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5/27/2005

Holdouts, or Leftovers

Filed under: — Jonathan Dresner @ 4:34 pm Print
Second Update: Disregard This Post The Japanese government is now (late Sunday) pretty sure [thanks again, Jerry] that the reports are a hoax, a ruse by the Moro Liberation Front to attract Japanese into their territory for hostage-taking purposes. Nobody, official or otherwise, has spoken directly to any of the supposed holdouts directly, and attempts at contact have been suspiciously interrupted. It is worth noting that the names were apparently genuine, and the men whose identities were being used had living relatives in Japan (who will be, I'm sure, deeply disappointed by this news, as they were reportedly elated before), so it's possible the Moro were working from recovered WWII era documents. Original Post: It's been widely reported (NYTimes and Mainichi [thanks to Jerry West]) that former Japanese soldiers may have been identified on the Philipine island of Mindanao. In fact, according to the Mainichi report, there may be as many as sixty former Imperial soldiers living there, under the protection of (and in collaboration with?) the Moro people and their Liberation Front. Details are still sketchy, but it doesn't look to me as though this is a case like the last one (31 years ago) of someone who doesn't know the war is over. This is a group of soldiers who may or may not have known the war was over immediately, but who clearly settled down as a group. If it turns out that they were important in training the Moro Liberationists, that would be interesting (I can't, offhand, think of another case where former Japanese soldiers got invovled in other peoples' liberation movements, unless you count the pseudo-alliance with Chiang Kai-shek's Nationalists against the CCP after formal surrender), but that's a different story. First Update: Konrad and I posted on this almost simultaneously, and he has more links than I do. Pravda [thanks, Ralph] is reporting that the two men found were indeed unaware of the end of the war and concerned about courts-martial on their return. Konrad's links, though, make it clear that the Japanese government has not yet had direct contact with the men, and it is unknown how or why they remained in the Philippines this long. We shall see. To be honest, I wasn't sure if I wanted to bother posting on this: I'm still trying to figure out how this is historically interesting. It's a curiousity, to be sure, but not a new thing. It's a potentially powerful story, indeed, but I'm having trouble seeing that it is going to add much to what we already know about WWII Japan and Japanese, about the Pacific war and post-war development, about human nature or human societies. If anyone wants to suggest interesting historical questions to which these men and their experience might hold answers, I'm all ears.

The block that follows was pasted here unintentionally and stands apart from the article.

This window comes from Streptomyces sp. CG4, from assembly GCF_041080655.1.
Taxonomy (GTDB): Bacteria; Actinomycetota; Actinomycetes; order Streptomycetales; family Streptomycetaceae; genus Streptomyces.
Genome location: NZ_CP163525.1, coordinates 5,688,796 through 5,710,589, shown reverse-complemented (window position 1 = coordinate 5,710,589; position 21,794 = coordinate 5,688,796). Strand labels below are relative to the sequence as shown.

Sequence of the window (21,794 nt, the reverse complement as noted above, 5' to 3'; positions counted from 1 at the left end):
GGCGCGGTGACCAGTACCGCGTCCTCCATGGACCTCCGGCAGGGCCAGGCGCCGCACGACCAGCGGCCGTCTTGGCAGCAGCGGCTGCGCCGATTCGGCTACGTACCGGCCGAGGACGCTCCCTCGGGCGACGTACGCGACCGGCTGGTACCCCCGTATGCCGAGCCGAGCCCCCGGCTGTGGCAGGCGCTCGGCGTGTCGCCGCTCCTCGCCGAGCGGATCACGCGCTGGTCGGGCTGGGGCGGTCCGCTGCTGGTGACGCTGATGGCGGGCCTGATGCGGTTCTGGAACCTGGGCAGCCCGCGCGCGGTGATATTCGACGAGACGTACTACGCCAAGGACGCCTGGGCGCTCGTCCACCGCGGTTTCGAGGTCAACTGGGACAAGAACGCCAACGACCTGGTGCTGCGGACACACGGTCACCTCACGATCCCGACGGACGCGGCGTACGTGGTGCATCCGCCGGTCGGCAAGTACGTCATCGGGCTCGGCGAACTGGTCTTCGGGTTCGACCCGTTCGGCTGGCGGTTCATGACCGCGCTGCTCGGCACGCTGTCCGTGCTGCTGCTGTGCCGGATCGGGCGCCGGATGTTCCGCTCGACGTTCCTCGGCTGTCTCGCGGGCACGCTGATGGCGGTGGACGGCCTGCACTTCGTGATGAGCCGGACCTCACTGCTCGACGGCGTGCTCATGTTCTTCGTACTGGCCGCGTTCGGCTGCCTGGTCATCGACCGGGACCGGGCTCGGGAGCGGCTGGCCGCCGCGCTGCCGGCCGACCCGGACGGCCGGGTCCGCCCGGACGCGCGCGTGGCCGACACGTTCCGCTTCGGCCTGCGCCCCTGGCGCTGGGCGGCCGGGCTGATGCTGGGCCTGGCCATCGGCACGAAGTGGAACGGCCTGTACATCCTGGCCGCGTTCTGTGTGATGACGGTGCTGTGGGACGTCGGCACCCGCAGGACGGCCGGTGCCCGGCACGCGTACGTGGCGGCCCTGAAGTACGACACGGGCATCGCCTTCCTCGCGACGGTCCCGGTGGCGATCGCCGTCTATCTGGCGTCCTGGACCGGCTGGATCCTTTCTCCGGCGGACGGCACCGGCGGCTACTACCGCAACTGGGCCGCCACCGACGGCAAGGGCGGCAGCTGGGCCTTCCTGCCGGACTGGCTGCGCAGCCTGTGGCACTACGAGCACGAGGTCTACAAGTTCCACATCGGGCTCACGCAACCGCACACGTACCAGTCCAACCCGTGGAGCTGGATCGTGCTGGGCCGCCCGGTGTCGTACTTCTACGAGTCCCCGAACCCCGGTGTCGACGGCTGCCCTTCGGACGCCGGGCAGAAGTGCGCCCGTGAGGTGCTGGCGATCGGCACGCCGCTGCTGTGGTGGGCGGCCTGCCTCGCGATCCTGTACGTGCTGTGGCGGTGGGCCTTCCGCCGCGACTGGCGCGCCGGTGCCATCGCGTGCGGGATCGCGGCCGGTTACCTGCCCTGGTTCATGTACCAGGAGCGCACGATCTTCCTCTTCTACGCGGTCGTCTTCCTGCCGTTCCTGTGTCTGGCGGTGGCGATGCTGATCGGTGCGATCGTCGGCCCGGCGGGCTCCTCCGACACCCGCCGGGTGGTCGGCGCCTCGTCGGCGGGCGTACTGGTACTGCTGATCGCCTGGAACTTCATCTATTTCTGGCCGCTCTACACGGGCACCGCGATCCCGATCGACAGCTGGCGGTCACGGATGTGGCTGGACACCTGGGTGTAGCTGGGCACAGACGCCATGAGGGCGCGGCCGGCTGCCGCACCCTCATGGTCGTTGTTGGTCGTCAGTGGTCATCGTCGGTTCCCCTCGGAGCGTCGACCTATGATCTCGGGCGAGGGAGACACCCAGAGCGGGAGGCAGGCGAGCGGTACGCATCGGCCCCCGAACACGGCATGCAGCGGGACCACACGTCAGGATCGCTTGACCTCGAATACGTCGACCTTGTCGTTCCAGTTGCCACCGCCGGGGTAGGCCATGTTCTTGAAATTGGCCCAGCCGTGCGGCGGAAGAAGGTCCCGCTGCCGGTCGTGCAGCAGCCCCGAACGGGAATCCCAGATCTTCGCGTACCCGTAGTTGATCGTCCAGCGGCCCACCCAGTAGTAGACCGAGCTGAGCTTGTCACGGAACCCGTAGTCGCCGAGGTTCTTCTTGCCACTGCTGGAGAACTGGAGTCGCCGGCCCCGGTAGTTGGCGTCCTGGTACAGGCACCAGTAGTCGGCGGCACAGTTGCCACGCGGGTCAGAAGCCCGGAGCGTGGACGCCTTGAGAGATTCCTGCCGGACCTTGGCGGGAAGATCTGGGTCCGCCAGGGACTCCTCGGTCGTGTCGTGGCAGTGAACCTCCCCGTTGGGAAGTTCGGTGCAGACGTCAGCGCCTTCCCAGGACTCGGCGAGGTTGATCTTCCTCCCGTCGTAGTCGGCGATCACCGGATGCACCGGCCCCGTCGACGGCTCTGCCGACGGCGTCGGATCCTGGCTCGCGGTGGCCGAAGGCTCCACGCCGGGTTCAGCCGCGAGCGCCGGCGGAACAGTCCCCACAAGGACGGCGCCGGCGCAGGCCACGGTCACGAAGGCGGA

3 Responses to “Holdouts, or Leftovers”

  1. [...] ’s surrender. http://www.wanpela.com/holdouts/registry.html [via Jonathan Dresner at Frog in a Well and metroblogging] Top News Article | Reuters.com The Philippines, invaded by Japan in 19 [...]

  2. tak says:

    Thanks for the post.

    I’ve put up some new information on this developing news at my blog.

    It looks like this third guy was a military doctor who joined the Moro Islamic Liberation Front. So you might’ve guessed right!

    Also, your question about a Japanese soldier joining a liberation movement, wasn’t there an officer-level man in Indonesia who decided to stay to train the nationalist movement against the Dutch?

    By the way, great team blog. I’ve been enjoying reading it.

  3. K. M. Lawson says:

    I think you are right to question the historical importance. I can only tell you why it captures my own interest. It is merely one of the many “leftover” aspects part of the aftermath of war. As a friend of mine at Asahi newspaper who is working on the 60th anniversary articles to be published in the paper as we approach August, in the coming 10 years (in other words before the 70th anniversary comes around) we will have a Japan which has no direct experience of the war. It is a fascinating time to see how memories of the war and all the experiences that surrounded it are transferred. The media attention on this kind of case and the degree of its perceived importance is one small way we can watch this transferal taking place.

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